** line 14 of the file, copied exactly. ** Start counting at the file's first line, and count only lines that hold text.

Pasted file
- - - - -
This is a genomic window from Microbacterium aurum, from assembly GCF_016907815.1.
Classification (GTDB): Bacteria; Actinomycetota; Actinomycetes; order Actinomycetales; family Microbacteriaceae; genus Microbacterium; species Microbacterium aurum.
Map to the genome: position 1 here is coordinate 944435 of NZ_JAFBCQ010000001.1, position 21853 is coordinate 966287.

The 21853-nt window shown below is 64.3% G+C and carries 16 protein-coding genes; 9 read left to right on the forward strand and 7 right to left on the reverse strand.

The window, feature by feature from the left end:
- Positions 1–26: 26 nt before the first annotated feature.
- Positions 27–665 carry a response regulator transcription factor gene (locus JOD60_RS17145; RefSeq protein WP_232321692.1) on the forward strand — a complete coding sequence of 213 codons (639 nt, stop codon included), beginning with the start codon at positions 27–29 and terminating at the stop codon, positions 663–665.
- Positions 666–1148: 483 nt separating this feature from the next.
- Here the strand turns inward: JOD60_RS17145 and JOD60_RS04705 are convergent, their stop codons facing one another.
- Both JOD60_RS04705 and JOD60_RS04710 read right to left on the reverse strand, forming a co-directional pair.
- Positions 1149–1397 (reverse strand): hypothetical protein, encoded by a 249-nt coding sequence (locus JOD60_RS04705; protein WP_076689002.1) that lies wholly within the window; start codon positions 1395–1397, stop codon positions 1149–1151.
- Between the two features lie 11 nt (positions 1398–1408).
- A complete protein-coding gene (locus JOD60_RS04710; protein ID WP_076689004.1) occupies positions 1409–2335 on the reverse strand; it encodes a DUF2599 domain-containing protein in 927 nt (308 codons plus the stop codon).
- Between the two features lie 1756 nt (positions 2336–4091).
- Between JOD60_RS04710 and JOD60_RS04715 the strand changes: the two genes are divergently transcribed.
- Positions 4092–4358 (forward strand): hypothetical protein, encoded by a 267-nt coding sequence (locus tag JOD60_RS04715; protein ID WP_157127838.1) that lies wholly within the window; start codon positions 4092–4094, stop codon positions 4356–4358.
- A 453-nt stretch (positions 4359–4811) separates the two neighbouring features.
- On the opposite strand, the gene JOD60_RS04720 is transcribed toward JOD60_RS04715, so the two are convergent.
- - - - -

- Between the two features lie 1756 nt (positions 2336–4091).